COMMENTARY FROM ARTHUR BRAUN | The Court of Justice of the European Union recently published a decision in proceedings on a preliminary issue, stating that EU member states must require employers to record all employee working hours (C-55/18). This case involved a suit filed by a Spanish union organization in the banking industry, not exactly the traditional players in unions fighting against exploitation of the working classes. This decision did not receive wide publicity in the Czech Republic, but in Germany and elsewhere in Europe it did.
The Czech Republic has one of the longest and most complicated building procedures in the world and is ranked 156 out of 190 countries observed by The World Bank. Fortunately for real estate developers, the situation is slowly changing. Erwin Hanslik MRICS, Partner and CEE Head of Real Estate at Taylor Wessing talked to us about the legal and regulatory challenges investors and developers need to face in the Czech Republic.
OECD Education at a Glance 2019: Czech Republic: Total expenditure on primary to tertiary educational institutions is relatively low
- While most tertiary-educated adults in the Czech Republic hold a master’s degree, their employment advantage over those with upper secondary or post-secondary non-tertiary education is among the lowest across OECD countries.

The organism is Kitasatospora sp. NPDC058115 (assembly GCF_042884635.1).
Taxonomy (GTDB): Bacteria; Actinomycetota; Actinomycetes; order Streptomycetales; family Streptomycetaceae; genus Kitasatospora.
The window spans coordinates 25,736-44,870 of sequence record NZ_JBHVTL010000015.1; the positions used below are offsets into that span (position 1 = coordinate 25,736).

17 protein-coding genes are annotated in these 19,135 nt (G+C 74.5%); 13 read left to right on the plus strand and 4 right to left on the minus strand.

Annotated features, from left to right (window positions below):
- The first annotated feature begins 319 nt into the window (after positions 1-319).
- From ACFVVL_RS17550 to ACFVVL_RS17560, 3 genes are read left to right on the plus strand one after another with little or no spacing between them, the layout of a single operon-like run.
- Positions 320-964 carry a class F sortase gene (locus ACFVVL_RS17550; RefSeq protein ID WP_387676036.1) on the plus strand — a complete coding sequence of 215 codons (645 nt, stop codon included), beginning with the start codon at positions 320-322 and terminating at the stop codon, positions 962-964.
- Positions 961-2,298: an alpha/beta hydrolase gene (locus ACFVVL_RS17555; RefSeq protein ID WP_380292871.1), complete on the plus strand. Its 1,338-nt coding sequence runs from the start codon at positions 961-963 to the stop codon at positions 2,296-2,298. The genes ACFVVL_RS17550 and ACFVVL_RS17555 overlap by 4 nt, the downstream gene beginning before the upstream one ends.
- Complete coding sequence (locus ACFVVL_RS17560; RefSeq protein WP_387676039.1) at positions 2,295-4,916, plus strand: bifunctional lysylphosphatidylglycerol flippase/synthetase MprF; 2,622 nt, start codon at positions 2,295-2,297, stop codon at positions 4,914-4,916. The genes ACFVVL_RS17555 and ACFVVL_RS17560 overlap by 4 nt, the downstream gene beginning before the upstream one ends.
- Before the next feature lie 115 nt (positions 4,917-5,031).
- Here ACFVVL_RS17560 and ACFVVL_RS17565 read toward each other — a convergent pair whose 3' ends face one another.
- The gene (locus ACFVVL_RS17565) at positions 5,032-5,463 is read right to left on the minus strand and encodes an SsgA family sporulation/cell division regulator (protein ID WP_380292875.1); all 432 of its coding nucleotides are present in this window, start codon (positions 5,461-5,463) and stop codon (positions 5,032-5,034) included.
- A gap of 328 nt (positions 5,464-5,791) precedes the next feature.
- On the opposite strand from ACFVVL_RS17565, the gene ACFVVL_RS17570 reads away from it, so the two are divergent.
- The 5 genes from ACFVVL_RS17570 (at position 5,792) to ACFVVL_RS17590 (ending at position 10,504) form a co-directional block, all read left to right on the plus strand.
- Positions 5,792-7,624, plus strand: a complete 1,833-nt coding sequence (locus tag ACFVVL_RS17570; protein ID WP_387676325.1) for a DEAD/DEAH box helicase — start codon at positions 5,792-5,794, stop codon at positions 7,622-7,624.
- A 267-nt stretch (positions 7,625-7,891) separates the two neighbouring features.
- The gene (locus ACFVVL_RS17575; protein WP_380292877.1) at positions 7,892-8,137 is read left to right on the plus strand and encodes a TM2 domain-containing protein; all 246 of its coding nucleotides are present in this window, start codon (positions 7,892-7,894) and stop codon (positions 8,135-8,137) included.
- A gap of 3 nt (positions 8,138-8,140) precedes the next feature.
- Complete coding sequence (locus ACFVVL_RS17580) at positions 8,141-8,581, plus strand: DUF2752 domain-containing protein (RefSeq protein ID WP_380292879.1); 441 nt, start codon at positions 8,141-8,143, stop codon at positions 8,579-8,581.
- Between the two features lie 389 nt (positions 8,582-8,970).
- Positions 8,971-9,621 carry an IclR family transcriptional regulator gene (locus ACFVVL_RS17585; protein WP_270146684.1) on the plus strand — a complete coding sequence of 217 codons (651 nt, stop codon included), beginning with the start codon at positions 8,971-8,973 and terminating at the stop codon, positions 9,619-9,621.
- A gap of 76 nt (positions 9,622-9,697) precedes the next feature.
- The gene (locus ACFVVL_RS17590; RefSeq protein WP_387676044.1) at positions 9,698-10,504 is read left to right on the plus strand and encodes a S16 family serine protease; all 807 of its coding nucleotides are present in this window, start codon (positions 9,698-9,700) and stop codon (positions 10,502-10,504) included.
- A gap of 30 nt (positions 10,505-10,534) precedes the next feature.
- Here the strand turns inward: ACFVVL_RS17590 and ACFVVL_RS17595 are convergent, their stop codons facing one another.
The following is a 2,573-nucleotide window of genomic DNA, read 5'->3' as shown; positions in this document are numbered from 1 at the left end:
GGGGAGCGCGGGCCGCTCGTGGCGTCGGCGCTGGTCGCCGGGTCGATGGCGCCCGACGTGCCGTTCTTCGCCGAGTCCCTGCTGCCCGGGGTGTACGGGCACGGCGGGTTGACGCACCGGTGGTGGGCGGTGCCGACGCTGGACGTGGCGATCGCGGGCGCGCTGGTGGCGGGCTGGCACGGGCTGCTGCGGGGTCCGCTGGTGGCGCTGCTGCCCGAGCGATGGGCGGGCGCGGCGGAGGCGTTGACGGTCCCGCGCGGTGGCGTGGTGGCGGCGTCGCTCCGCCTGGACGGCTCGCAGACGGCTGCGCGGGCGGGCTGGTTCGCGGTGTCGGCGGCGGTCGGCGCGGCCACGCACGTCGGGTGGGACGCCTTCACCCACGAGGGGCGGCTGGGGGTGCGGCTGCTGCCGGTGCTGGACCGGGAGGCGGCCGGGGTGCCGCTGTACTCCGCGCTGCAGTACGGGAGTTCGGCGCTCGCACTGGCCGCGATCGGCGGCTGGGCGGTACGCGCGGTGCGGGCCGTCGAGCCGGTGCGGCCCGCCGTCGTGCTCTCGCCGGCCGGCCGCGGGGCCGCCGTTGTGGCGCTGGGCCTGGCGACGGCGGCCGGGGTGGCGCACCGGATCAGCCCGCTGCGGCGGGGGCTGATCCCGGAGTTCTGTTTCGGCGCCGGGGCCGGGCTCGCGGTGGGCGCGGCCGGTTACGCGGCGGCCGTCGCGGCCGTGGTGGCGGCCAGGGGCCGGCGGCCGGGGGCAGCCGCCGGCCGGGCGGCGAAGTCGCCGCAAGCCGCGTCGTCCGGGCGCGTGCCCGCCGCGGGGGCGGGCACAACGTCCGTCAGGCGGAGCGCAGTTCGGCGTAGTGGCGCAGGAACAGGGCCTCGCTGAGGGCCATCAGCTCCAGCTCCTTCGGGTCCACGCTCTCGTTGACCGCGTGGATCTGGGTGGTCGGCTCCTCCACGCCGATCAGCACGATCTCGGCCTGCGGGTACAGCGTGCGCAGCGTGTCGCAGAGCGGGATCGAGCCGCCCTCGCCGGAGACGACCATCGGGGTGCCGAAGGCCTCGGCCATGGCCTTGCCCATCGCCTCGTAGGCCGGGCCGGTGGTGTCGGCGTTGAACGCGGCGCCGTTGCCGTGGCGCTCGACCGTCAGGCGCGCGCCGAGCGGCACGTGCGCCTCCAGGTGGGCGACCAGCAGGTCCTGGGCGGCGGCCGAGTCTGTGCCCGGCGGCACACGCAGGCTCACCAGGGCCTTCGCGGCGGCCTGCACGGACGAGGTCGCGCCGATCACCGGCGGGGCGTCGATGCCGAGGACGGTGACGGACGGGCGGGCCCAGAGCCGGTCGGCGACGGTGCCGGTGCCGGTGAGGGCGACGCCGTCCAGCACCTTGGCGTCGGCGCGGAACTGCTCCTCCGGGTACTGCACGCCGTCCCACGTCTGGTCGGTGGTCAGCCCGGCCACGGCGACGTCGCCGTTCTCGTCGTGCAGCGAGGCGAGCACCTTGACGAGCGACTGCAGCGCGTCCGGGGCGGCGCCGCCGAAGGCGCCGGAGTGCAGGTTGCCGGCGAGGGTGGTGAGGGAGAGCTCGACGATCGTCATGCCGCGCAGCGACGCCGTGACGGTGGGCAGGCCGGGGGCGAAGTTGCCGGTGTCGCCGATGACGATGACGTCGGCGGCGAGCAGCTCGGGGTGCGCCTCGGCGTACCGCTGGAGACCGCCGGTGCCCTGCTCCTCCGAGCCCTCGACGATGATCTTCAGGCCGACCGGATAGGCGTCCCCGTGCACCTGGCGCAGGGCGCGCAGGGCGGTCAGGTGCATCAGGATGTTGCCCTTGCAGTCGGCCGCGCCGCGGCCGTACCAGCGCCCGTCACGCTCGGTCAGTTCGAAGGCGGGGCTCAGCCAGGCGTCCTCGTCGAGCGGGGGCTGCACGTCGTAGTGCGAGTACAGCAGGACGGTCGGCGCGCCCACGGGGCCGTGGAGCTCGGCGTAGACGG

- Total expenditure on primary to tertiary educational institutions is relatively low in the Czech Republic. Similarly to other OECD countries, the large majority of funding is publicly sourced.
- Teachers’ salaries in the Czech Republic are among the lowest across OECD countries and consistently below those of tertiary-educated adults at all levels of education.
- Vocational upper secondary education is attractive in the Czech Republic: Almost 7 out of 10 uppe secondary graduates obtained a vocational qualification in 2017 compared to 4 out of 10 on average across OECD countries.
According to the latest ManpowerGroup Employment Outlook Survey released today, limited hiring activity is forecast for the Czech Republic in the forthcoming quarter, with employers reporting a seasonally adjusted Net Employment Outlook of +2%. In a quarter-over-quarter comparison, hiring plans remain relatively stable, but employers report a decline of 4 percentage points when compared with this time one year ago.
Strategic Directions for Czech Economic Policy
- 1) Transition to High-Tech Manufacturing
- 2) The City Campus as Idea Factory
- 3) Government Programs That Drive Innovation
- 4) Government as a Competitive Advantage
In Policy Pipeline policy developments in the Czech Republic and abroad are monitored to bring better understanding of current topics and trends.